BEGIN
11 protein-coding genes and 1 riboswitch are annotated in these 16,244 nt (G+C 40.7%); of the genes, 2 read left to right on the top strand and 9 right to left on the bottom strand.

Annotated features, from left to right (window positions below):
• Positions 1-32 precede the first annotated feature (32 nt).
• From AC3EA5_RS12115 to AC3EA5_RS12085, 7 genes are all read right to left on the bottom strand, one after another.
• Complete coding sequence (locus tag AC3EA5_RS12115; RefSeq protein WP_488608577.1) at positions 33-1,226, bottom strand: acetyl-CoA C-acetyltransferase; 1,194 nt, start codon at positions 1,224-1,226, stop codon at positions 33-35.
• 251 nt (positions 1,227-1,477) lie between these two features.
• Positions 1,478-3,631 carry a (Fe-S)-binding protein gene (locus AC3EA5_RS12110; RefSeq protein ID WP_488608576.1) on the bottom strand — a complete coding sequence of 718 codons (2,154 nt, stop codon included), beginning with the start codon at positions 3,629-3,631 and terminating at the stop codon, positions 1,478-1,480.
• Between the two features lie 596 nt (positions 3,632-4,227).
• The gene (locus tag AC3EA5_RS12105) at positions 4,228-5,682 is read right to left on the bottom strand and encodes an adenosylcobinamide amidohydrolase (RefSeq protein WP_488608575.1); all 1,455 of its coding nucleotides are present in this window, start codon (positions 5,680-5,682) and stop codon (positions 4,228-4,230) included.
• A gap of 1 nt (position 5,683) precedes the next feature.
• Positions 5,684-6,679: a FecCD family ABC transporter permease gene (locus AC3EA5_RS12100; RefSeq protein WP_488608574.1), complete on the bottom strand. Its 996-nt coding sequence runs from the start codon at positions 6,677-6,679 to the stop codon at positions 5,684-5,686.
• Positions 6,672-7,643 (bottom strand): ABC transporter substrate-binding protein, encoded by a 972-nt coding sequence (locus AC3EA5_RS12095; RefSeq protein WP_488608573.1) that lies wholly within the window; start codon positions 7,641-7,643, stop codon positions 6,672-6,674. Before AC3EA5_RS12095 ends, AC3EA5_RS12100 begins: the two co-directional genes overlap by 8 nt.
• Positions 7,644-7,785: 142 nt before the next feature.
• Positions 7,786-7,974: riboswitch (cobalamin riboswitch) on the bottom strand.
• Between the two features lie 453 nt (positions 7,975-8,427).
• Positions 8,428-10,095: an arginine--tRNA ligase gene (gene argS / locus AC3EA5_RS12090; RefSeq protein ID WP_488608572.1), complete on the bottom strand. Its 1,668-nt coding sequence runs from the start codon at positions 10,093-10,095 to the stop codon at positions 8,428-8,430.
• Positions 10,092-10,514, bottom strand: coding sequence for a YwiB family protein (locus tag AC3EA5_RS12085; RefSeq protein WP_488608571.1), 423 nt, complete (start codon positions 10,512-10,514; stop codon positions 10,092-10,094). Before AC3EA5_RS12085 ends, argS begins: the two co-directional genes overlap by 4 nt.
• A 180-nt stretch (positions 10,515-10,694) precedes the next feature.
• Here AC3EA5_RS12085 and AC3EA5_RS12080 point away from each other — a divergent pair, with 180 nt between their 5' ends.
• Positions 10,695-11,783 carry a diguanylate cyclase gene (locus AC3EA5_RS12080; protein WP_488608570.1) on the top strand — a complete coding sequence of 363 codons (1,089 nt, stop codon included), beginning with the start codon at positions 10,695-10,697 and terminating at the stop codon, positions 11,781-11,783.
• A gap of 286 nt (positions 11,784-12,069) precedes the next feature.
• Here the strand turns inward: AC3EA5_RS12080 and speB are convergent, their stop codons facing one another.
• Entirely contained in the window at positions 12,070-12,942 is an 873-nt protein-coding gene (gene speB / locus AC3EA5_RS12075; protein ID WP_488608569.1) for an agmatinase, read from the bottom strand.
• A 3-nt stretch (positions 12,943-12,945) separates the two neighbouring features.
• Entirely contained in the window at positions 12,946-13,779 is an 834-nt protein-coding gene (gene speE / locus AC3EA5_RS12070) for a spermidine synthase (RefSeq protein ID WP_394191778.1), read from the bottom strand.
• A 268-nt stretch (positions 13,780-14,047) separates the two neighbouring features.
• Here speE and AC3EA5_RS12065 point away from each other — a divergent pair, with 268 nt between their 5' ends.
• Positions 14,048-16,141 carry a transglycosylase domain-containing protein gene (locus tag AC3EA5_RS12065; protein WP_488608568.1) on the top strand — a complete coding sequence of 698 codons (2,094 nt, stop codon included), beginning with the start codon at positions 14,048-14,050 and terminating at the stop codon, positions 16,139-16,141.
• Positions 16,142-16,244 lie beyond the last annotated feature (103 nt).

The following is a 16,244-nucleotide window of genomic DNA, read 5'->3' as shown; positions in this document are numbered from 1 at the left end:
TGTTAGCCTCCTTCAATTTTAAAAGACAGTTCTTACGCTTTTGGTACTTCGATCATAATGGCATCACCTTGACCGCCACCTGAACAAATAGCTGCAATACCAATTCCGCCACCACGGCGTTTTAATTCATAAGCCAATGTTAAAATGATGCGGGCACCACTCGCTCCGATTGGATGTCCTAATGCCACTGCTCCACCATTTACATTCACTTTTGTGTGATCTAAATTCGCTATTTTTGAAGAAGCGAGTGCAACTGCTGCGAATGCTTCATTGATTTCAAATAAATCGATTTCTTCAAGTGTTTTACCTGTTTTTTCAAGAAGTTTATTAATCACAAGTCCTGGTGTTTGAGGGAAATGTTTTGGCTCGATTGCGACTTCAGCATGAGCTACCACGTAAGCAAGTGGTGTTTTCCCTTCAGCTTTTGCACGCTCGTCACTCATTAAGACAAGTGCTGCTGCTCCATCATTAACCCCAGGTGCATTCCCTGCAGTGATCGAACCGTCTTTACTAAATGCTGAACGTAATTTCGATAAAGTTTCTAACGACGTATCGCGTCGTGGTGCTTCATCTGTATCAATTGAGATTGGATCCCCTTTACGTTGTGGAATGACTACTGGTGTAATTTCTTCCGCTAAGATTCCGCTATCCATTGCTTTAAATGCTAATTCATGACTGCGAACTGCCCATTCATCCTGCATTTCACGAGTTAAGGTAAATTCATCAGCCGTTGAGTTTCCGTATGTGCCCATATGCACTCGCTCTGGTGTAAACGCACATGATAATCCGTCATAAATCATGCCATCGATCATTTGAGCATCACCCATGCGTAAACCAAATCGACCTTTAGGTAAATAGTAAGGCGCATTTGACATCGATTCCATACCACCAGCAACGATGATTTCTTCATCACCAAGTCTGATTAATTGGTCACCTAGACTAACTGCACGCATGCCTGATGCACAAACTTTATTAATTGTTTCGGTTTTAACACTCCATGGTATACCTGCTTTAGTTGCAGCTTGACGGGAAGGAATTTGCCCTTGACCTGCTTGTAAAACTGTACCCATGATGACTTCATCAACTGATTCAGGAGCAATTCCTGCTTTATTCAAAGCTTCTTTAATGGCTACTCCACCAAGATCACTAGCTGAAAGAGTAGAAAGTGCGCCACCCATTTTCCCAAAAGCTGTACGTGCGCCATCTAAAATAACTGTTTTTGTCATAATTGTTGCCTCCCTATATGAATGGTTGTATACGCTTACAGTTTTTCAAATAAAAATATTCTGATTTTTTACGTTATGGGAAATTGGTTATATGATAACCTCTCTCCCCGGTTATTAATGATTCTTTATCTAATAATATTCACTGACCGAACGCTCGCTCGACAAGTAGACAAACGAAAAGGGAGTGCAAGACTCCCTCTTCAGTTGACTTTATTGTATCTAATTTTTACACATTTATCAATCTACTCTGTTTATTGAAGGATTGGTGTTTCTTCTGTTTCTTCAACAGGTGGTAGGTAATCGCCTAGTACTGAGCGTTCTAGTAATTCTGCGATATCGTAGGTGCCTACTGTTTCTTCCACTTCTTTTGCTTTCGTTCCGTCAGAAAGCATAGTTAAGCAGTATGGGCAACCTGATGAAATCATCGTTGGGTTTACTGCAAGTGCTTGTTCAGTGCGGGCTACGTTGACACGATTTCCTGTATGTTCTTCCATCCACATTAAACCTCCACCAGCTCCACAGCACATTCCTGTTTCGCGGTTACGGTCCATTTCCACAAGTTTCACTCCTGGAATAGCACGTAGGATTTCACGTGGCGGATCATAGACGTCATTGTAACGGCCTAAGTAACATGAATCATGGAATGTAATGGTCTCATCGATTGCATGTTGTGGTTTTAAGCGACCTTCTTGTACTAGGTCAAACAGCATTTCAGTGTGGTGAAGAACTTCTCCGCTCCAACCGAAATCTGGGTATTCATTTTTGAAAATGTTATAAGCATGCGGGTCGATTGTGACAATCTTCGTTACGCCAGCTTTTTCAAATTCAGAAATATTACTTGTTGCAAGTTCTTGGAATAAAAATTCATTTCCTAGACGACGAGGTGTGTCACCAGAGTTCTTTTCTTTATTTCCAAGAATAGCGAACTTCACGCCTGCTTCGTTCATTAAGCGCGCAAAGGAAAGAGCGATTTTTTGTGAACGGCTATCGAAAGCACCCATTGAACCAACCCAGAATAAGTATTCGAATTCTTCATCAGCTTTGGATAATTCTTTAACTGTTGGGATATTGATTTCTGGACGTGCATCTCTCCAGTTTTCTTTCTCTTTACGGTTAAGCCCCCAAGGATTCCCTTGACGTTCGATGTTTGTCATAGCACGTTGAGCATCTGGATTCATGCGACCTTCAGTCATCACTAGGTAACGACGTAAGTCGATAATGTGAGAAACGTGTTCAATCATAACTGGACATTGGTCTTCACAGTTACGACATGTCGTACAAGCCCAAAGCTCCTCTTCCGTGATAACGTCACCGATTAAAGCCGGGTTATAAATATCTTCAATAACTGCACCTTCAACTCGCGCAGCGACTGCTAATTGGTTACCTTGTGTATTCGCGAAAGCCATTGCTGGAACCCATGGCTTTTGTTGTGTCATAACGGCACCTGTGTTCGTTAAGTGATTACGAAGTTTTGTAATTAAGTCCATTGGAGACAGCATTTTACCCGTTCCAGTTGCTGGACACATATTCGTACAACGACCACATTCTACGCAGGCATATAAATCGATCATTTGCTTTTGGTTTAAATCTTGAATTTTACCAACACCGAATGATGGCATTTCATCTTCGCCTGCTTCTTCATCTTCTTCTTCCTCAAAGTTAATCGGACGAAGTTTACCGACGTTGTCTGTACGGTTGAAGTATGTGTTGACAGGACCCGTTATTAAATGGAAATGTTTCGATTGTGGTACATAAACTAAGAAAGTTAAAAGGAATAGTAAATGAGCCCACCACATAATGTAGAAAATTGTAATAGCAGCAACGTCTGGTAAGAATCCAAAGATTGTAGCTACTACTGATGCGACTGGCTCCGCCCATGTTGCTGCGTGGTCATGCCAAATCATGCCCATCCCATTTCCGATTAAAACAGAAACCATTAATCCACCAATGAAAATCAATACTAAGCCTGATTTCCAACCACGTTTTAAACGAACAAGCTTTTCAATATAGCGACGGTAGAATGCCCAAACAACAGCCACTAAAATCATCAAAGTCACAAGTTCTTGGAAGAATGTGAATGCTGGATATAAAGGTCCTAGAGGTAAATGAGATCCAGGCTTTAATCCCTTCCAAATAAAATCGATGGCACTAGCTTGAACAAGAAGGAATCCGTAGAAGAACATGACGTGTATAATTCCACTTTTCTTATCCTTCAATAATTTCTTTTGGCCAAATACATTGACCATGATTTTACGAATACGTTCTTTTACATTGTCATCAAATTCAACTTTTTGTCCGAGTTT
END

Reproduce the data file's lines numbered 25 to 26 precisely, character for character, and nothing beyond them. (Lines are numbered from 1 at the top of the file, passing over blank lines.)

• Entirely contained in the window at positions 12,946-13,779 is an 834-nt protein-coding gene (gene speE / locus AC3EA5_RS12070) for a spermidine synthase (RefSeq protein ID WP_394191778.1), read from the bottom strand.
• A 268-nt stretch (positions 13,780-14,047) separates the two neighbouring features.